Although glucocorticoids are widely measured in serum and urine using high performance liquid chromatography (HPLC) and there are several reports on their measurement by HPLC in the organs, such as liver, kidney, spinal cord, and others, the measurement of glucocorticoids in the cochlea has never been carried out. We tried to measure the standard solution of metylprednisolone and prednisolone, though metylprednisolone solution was difficult to measure. Prednisolone solution could be clearly measured by HPLC method in the cochlea. At 1 hour after intravenous injection of prednisolone sodium succinate (100mg/kg), the whole cochlear and labyrinthine tissue were dessected and homogenized with water. The homogenate was centrifuged and its supernatant was subsequently subjected to steroid extraction. The supernatant was injected to the HPLC system and measured. We also tried to measure the concentration in perilymph. The prednisolone in the cochlea was measurable with HPLC method, i.e. 35.3 ng/cochlea (mean) after injection of 100mg/kg of prednisolone, whereas prednisolone in perilymph was not detectable in 4 of 5 animals. Therefore, the method of prednisolone detection adopted in the present study is useful for further studies to elucidate the mechanism of steroids in the cochlea.
In inferior vertebrate animals, active hair bundle motion links to the mechano-electric transducer current in auditory hair cells. In order to investigate whether the mammalian hair cells possess the property of active hair bundle movement, we measured the current change that was linked to the active movement in isolated inner hair cells of guinea-pig cochlea. In free-standing hair bundle, depolarization positive to +80 mV evoked a stable outward current attributable to the opening of transducer channels. Repolarization to-80mV evoked a transient inward current indicating the opening of transducer channels and fast adaptation followed. Time constant of adaptation increased as the membrane potential depolarized after repolarization. Extracellular application of 0.2mM dihydrostreptomycin diminished in both the outward and inward currents.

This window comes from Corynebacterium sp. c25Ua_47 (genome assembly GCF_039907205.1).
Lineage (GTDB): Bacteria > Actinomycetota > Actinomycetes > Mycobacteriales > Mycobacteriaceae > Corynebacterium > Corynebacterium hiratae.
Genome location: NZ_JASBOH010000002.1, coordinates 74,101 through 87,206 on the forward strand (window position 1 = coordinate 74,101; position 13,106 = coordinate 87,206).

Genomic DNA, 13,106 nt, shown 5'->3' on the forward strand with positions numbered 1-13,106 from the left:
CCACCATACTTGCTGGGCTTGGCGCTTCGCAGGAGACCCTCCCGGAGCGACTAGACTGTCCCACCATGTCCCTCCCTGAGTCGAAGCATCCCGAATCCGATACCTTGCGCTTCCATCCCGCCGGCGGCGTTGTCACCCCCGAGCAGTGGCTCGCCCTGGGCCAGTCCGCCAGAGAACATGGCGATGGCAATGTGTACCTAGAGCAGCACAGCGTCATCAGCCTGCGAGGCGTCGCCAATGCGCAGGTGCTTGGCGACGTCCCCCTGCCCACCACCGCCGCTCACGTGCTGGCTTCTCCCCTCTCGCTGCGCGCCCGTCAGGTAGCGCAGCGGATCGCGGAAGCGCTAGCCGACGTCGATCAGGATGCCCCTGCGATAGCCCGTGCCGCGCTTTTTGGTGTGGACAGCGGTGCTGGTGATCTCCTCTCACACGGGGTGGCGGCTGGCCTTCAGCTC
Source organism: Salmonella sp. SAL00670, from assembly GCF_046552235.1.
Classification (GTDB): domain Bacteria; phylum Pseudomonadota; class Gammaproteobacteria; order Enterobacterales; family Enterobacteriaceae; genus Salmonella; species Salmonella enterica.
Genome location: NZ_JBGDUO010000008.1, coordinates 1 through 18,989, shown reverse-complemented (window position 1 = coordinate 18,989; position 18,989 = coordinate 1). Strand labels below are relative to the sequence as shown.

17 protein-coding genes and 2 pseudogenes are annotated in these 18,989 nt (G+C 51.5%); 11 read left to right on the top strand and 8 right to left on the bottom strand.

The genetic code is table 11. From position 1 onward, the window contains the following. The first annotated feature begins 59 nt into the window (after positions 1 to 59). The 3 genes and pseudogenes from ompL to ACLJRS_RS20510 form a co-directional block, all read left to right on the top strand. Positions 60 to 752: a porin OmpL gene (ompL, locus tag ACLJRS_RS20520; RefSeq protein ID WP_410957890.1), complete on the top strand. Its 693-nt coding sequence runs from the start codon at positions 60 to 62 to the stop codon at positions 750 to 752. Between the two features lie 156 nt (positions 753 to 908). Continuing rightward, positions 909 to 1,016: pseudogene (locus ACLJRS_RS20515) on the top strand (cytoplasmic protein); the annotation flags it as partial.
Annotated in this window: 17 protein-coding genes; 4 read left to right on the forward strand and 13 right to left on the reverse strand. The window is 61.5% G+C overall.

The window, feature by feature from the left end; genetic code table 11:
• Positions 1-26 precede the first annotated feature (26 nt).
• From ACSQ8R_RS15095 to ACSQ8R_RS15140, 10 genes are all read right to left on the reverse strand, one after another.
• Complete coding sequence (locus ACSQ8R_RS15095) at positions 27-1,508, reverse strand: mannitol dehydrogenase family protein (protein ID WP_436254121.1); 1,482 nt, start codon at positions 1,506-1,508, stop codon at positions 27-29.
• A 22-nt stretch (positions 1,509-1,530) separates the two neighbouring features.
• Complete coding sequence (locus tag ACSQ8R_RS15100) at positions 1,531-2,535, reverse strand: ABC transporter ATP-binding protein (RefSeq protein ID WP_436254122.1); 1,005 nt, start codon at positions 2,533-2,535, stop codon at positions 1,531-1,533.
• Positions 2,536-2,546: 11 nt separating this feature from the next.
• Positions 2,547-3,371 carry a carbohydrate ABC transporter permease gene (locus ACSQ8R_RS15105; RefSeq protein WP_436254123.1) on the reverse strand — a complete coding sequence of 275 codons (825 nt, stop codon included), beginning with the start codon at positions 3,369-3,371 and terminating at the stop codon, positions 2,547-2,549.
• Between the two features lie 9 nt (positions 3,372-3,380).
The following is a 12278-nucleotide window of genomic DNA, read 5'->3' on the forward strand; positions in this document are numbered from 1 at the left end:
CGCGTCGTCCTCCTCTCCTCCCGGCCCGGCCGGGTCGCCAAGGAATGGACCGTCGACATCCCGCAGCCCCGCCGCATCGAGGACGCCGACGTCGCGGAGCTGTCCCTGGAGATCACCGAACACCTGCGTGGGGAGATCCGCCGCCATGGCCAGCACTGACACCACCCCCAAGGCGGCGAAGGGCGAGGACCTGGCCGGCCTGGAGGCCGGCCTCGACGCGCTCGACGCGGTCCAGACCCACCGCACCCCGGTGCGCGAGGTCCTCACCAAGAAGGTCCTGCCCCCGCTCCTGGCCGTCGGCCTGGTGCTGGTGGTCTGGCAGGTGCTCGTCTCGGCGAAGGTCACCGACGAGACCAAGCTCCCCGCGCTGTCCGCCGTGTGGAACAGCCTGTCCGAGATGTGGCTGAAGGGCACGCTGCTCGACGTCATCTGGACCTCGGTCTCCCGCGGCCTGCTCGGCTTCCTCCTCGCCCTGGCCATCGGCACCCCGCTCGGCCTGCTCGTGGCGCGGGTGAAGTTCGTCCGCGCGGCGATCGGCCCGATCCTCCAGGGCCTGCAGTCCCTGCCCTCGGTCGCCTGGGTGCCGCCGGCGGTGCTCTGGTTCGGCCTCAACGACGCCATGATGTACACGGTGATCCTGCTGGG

The growth of the air cell system with age was evaluated mainly by the planimetric method or the rectangular approximation based on the ear roentgenograms. On the contrary, our technique based on CT image proved to be much more useful because of higher accuracy and capability of 3D assessment. The detailed analyses has been obtained only through the postmortem histological study. Our method is, therefore, of high signicance because it allows to assess the antemortem developmental changes in infants. The study covered 43 males and 37 females, aged 1 to 18 years. The temporal bone was imaged by slicing at 2-mm thickness through the high resolution CT so that the entire air cell system was included, and the resultant data were analyzed by the image processing technique. It was confirmed that the volume of the infant's air cell system tended to increase with age. While the mean value of the air cell system volume in the adult is 5.97 ml, 80% cases of infants of 9-10 years, the system seemed to have grown already to this size. The 3D display of CT image allowed to study various morphological features of the system. The present report will describe our findings on the measurement of the mastoid air cell system of infant and its developmental changes with age.
Rapid progress of medical technology has contributed greatly to improve imaging ofthe temporal bone. The ability of high resolution computerized tomography (HRCT) provided exquisite contrast and spatial resolution. As a result, HRCT has been the current method of choice for the delineation of fine structures of the temporal bone. Helical scanning is one of the techniques in HRCT, and it has attracted a great deal of attention as an innovative diagnostic imaging technique for X-ray CT. The helical CT system is superior to conventional CT system in requiring a much shorter examination time, and enables us to get many more continuous images. We have been using this system since 1992. Since 1999 we have been able to use the new helical CT system. This system is able to perform the multislice scanning, and to obtain the thin slice thickness images as compared with the conventional helical CT system.